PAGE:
Safaris & the Art of Being Yourself

“To be nobody but yourself in a world which is doing its best, night and day, to make you everybody else means to fight the hardest battle which any human being can fight; and never stop fighting.” – e e cummings

This is not a topic that concerns animals, but it is one that they so naturally teach – the art of being yourself.

It is a topic that separates us little bipeds from the wild world of our animal brothers and sisters. Sure, who knows really what a woodpecker mum gets up to when hidden inside her nest. But I doubt she is worrying about whether she is being a good enough mother, or if her feathers still have their youthful lustre. She is beyond even the stage of acceptance – she simply does not think about it. Sure, she doesn’t quite have the brain structure for such neuroticism. And we do, which gives us the task of overcoming self-doubt and learning to accept and embrace, all through life.

On the subject of neuroticism, let’s take my morning face, for instance. There is nothing like a 5 am game drive, I discovered on our safari at Mara Plains Camp in Kenya, while trying to pose naturally for a camera, to make you doubt yourself.

You might have had the coffee and the hot water and lemon and the muffin, but your face does not lie when it still desires an hour extra under the sheets. When the cold air blows and mascara rolls silently down the side of your face, you are presented with that great challenge – man versus nature, self versus other.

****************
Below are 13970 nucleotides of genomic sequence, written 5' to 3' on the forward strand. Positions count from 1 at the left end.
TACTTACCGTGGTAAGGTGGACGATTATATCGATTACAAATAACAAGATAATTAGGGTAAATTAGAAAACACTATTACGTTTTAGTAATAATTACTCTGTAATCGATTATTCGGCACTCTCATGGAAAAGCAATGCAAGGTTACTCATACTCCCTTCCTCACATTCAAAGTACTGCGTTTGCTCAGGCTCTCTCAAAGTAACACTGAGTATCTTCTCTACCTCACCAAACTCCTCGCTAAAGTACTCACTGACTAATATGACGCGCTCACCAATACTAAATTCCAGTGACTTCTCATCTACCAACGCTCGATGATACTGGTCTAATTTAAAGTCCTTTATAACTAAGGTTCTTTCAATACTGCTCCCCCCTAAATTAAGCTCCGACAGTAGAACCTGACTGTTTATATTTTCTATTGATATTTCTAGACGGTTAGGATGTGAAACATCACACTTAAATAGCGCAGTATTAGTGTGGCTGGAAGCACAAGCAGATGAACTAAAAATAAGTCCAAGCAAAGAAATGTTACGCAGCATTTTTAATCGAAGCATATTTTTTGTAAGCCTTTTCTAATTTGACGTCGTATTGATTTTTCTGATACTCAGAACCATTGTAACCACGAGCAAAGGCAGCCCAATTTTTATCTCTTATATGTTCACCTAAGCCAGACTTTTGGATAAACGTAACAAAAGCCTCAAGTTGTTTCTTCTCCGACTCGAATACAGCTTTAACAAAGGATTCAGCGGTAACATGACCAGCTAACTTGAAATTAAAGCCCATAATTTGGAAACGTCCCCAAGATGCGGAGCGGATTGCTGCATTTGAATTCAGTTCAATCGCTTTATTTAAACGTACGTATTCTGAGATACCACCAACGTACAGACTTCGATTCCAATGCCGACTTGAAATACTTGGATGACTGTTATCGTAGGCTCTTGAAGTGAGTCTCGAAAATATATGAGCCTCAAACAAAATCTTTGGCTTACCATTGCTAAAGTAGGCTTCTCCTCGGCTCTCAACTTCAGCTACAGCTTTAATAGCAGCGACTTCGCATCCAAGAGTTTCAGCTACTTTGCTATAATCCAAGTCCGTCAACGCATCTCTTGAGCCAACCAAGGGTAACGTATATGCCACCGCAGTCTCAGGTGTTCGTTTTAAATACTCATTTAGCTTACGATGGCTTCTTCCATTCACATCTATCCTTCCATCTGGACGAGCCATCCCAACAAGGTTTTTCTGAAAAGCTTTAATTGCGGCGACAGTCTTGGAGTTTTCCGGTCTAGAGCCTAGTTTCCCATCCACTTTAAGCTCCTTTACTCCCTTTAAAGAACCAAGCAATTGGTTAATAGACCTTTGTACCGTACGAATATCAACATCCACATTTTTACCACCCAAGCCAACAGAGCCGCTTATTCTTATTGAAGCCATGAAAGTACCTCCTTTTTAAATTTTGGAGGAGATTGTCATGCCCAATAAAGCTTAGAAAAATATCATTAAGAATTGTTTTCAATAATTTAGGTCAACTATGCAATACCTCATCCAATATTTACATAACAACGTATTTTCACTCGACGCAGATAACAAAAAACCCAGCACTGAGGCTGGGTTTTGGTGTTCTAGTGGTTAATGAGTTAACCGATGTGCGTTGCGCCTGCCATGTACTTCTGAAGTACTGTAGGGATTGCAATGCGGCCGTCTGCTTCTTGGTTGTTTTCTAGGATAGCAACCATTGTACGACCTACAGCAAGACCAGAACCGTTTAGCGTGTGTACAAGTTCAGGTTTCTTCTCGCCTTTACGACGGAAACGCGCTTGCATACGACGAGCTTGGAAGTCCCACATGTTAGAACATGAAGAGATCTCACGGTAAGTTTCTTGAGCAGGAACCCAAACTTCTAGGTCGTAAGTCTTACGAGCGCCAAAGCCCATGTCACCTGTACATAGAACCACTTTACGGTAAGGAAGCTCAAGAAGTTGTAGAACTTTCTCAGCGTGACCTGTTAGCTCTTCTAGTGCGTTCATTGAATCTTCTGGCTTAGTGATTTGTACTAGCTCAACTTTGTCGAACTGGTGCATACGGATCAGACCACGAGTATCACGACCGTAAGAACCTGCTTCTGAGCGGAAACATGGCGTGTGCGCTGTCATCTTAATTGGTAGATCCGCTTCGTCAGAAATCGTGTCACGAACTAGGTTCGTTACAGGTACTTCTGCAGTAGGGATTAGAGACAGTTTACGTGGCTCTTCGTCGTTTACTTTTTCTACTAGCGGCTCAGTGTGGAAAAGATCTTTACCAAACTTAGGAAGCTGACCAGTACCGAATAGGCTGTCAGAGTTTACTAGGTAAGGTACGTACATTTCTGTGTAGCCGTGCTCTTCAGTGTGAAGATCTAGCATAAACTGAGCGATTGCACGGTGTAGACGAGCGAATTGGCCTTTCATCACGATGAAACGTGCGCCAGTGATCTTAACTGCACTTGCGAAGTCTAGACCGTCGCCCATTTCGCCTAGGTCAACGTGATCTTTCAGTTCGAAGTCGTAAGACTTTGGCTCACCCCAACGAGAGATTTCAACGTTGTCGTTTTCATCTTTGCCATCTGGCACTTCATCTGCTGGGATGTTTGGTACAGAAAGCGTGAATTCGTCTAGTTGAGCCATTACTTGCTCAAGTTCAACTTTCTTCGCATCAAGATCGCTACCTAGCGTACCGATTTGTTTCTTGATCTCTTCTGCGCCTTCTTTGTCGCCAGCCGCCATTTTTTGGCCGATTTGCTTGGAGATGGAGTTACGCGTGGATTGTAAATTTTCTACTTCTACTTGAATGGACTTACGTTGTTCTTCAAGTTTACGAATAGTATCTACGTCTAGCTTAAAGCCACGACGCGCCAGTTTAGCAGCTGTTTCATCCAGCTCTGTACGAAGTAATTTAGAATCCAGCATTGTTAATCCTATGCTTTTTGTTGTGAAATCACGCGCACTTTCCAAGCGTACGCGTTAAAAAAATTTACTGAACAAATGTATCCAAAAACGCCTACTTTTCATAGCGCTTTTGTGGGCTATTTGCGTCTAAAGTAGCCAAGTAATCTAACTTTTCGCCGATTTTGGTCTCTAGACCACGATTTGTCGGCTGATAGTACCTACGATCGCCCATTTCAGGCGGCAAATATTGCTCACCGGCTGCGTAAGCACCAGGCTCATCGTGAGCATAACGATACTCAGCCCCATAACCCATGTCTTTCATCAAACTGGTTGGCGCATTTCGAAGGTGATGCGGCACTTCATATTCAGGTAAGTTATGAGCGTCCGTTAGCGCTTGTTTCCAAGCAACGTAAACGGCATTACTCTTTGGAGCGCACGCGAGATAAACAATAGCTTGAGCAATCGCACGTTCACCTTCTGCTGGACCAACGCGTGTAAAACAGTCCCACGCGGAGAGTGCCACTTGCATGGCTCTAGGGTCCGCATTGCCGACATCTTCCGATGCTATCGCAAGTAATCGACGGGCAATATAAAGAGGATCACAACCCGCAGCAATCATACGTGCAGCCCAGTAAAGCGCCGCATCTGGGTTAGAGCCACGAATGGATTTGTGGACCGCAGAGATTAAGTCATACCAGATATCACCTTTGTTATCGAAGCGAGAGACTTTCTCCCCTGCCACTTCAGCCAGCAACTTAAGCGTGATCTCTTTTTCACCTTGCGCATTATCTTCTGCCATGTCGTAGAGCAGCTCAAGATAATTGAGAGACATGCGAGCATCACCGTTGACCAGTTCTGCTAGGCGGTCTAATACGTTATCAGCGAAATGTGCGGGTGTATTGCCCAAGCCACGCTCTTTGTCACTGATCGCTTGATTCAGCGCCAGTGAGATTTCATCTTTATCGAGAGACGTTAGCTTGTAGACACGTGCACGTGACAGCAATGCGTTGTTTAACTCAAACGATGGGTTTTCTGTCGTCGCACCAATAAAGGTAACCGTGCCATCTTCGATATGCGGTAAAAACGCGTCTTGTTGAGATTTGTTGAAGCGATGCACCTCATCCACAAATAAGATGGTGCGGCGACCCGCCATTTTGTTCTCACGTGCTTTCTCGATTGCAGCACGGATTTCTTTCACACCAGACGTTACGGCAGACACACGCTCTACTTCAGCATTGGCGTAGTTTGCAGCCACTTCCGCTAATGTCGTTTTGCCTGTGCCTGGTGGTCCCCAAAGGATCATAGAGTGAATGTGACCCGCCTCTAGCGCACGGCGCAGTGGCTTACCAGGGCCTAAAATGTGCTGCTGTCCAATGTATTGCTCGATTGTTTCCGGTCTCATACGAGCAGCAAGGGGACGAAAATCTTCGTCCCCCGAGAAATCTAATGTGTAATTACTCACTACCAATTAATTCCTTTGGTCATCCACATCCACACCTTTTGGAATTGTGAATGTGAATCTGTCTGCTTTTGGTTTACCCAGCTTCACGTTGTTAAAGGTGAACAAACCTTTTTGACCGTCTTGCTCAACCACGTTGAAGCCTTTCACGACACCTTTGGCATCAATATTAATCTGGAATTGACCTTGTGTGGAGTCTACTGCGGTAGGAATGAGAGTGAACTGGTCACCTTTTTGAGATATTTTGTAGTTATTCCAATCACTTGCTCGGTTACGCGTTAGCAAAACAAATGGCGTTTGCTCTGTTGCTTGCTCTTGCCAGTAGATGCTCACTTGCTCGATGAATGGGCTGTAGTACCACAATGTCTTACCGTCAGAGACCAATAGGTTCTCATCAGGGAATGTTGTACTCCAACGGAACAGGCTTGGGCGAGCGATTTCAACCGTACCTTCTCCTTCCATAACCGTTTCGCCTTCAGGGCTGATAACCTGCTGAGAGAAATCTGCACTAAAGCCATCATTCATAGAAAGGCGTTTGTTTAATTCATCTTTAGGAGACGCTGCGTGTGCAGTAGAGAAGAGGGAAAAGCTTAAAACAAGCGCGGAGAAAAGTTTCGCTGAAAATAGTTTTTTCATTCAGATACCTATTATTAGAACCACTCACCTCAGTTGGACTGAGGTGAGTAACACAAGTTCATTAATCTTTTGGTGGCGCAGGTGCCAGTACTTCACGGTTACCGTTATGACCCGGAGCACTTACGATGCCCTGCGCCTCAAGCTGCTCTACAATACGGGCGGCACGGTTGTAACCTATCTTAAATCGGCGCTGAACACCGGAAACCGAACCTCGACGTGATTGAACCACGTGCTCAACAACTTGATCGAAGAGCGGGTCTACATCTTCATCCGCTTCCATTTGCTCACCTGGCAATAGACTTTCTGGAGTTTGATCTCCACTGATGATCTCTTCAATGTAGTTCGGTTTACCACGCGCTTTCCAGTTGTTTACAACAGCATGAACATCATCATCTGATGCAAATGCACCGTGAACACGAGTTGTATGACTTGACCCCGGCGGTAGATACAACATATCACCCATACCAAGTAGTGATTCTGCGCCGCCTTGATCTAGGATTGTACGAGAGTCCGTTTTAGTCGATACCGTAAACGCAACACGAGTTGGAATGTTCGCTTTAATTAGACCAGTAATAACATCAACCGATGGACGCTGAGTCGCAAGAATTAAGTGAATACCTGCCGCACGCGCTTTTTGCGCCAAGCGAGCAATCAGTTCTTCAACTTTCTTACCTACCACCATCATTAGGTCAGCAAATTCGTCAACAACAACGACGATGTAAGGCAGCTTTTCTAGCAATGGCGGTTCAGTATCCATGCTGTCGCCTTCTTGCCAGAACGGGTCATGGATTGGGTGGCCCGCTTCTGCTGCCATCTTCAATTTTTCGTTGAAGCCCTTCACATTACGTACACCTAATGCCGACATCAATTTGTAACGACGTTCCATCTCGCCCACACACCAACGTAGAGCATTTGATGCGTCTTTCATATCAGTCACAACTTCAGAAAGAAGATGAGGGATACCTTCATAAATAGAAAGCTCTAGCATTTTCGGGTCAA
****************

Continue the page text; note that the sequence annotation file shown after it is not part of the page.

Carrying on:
Bundled in khaki scarves and windbreakers with extra buoyant morning hair, do you ignore the reflection in the mirror and focus on the great male lion shaking his silky mane in the golden light of dawn?

Yes, you do, and you think nothing of it.

There is no time for ego on a safari. Only awe. Getting back to nature in any way strips you of the me-me-me thoughts, because suddenly you find yourself in a phantasmagoria of scents and sounds and sights. Attention shifts – the elephants call on you to be present for them. One look down and you could miss the grand show of flapping ears or a little one’s first steps.

Embraced in the right way, a safari is a truth-seeking journey. A simplifying and a refocusing of life. It is learning to concentrate less on yourself and more on the exciting world around you, which, in turn, helps you to be more yourself.

It’s that look after a long day out in the savannah and bush, a day spent riding horses in big cat country and bumping along in 4X4s over river beds and along dusty dirt paths. It’s the freckles popping on your sun-kissed nose and the mud on your boots. It’s the tired red eyes from hours of looking through a camera, darting from one eagle to another. It’s the peace that comes with it all – having let go, having jumped in, wholeheartedly – and it’s the smile that shows not a care in the world.

That look is the look of someone on safari, of someone who has stepped into themselves.

Thank you for the lesson, Mara Plains Camp.

Take a look at a few images from our safari to this beautiful part of Kenya – on the northern border of the Maasai Mara – below.

Six Ways Londolozi Will Touch Your Soul